Johnny2Toes' Blog

Living with Alzheimers, Thoughts, Rants, Raves

I wanted to title this article a differently as initially, I wanted to share the experiences I had while helping my father as he went down the road of Alzheimer’s Disease. I wrote a few drafts along those lines, but in the end, decided not to publish them. I would rather end my (our) journey down this path in a different and somewhat happier light.

There are so many articles already published online about Alzheimer’s Disease. Anything from prevention, causes, various treatments, behavioral patterns, and so many other topics on this disease that are too numerous to mention. Many of the published works have been written by this or that professional, scientist, doctor, nurse and others in the field. In addition to these works are other articles published by those who either are currently dealing with the effects of Alzheimer’s Disease, or have already been down the path of this scourge which has affected so many.

After much thought on this topic, I made the decision not to share the experiences that we had as a family. It’s over now, my father recently passed after a long struggle. So where to go from here? Read on for the answer . . .

As my father’s disease progressed, and as his behavior patterns changed, it became necessary to move in and care for him for a period of time. There were many heartaches, and many tough challenges, but we endured. And I say this because of the love I have for my father. Let me tell you that the past month or so, and the endless moments spent with him and caring for him while he was going through all of the various changes afflicting him, were precious to me, more precious than mere words can adequately convey.

You might have noticed that I jump between “I” and “We” a lot as I am writing this. We came together as a family to care for our father, husband to our mother, and leader of our family. Each of us had a role to play in his care, and these roles frequently overlapped. It’s difficult at times not to drift between I, me, us, ours, and other words expressing what was happening.

There is no greater gift to receive than the gift of helping and loving someone so near and dear. Alzheimer’s greatly affected my fathers cognition, and his ability to grasp even the most rudimentary of things. There were times, when he recognized no one, other times, when he recognized perhaps a few of us, and still other times when it appeared, to us, that he was comfortable being around us.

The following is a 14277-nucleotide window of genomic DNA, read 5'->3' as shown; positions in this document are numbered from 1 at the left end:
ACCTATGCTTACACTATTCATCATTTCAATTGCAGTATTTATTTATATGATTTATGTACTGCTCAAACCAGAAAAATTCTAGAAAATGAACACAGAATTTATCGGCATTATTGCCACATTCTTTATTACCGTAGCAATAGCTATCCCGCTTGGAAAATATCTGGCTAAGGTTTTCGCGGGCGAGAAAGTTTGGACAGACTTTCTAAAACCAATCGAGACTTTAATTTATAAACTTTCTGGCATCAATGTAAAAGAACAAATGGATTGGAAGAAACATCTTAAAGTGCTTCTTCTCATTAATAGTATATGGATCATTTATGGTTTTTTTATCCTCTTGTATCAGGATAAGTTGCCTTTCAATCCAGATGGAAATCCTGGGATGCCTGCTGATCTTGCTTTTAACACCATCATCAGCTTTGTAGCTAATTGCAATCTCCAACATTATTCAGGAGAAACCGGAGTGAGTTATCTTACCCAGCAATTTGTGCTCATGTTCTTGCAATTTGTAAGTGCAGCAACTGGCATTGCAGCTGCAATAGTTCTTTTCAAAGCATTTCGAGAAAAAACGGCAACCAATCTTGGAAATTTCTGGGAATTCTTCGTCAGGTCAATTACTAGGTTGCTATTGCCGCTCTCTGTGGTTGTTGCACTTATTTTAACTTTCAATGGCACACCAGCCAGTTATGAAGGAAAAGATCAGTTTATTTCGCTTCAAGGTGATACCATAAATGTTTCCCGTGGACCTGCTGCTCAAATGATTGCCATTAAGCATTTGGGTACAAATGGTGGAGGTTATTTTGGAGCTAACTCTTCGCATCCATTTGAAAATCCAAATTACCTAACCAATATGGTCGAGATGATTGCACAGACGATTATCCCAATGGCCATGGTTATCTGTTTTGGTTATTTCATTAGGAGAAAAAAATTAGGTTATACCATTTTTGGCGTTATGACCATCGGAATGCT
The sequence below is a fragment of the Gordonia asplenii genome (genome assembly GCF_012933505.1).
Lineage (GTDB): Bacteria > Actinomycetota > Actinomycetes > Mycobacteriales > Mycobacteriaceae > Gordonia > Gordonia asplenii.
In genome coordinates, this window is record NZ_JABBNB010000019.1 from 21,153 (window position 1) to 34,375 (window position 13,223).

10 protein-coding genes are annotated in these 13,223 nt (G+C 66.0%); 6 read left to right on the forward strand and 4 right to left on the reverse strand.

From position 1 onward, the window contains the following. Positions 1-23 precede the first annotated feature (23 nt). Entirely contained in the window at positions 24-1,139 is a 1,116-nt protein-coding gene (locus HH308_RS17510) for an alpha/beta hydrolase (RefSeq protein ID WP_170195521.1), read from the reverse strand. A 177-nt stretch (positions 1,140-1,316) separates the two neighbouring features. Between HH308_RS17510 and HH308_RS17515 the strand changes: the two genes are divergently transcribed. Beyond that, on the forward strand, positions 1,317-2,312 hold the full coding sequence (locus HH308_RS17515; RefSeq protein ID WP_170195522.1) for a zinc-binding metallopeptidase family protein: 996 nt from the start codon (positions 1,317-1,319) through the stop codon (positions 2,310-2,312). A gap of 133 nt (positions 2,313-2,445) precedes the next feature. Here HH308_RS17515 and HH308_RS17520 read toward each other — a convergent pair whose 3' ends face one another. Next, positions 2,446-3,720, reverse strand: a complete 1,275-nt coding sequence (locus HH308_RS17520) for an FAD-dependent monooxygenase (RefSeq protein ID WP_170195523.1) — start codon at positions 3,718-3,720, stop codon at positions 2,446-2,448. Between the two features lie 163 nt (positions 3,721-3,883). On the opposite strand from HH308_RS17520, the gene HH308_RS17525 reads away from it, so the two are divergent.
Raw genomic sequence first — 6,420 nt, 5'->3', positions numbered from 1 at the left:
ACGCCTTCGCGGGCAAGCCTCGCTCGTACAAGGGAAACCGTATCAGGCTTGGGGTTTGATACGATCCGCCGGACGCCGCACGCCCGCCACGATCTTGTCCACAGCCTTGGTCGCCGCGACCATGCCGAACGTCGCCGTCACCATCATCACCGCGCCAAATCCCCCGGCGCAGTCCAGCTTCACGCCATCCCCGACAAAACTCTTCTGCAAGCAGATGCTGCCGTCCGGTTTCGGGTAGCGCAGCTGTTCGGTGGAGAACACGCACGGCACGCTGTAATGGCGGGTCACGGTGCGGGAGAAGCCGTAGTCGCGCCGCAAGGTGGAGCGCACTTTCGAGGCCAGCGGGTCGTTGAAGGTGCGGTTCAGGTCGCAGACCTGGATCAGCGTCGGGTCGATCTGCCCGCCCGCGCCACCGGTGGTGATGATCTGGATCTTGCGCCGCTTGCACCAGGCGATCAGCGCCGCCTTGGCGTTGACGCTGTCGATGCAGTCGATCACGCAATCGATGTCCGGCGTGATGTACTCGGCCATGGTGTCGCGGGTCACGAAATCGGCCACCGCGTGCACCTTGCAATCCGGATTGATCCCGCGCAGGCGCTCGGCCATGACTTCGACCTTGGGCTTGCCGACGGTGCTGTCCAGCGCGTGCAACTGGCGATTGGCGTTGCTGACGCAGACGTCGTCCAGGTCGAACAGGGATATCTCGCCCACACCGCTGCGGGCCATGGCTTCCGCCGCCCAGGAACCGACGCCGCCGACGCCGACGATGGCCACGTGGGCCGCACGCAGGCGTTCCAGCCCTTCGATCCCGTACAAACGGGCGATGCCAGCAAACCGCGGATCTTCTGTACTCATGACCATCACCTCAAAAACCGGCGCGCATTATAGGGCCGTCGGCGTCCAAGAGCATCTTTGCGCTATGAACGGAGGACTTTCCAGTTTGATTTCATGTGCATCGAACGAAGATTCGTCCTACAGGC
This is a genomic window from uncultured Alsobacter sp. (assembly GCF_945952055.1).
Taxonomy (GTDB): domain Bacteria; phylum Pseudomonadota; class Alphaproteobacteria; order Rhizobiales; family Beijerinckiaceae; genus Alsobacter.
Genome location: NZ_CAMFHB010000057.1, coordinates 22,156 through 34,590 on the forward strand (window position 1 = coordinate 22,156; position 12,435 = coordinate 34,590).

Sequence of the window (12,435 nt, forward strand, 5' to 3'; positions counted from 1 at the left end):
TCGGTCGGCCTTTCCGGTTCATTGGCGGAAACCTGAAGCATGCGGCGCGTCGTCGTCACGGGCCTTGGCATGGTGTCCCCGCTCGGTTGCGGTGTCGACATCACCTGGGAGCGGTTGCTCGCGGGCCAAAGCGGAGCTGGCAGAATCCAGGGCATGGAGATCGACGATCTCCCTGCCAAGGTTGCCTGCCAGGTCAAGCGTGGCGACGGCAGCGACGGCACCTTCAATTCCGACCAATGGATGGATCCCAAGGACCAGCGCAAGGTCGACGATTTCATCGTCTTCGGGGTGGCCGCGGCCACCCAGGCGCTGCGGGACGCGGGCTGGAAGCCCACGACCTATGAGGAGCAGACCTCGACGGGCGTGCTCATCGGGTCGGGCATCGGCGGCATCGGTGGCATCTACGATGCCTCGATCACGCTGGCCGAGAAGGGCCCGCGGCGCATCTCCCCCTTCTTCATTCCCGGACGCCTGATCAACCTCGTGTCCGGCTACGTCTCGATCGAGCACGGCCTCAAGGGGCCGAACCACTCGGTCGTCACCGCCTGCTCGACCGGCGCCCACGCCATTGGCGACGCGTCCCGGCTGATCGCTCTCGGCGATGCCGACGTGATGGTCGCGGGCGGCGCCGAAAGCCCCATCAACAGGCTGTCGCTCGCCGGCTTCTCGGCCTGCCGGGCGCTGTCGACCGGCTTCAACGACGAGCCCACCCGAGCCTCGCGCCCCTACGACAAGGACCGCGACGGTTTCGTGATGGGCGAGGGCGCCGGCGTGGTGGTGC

Through all of that though, my feelings of love for this most wonderful man, my father, grew beyond bounds that that I could scarce imagine could exist. Here was a man, the greatest I ever knew, my father. Strong and proud, business man, teacher of all that is right, just and honorable. He was a man who, more than any other, taught me what is was to be a man. And at the end of his days, here was a man afflicted by one of, if not the worst, maladies that can affect a person. It was my privilege and honor to serve, assist and love him in his last need.

Alzheimer’s Disease is a terrible thing to endure. It may be that there will be a cure one day in a distant future. There are many holistic measures that can possibly prevent, or at the least, lessen the severity of the progress of this curse. But for today, and for some time to come, there appears to be nothing on the table for an end to this most awful disease.

We were so fortunate to have had the help of a very loving and caring health care team that came to his aid. Without their expertise, love and concern, things would have been much worse. When his condition became so dire that we were not able to adequately care for his needs, we placed him in a memory care facility. One afternoon, he quietly went to sleep and never woke. His nurse was by his side at the time of his passing. I can tell you that as he passed, there was a look of piece about him, all pain and confusion were erased. The long sleep began.

Thank you for reading my friends. I wish you all peace in your lives.


3 thoughts on “Alzheimer’s Disease – Closure

    1. Johnny2Toes says:

      Thank you for reading, I appreciate your feedback


      Liked by 1 person

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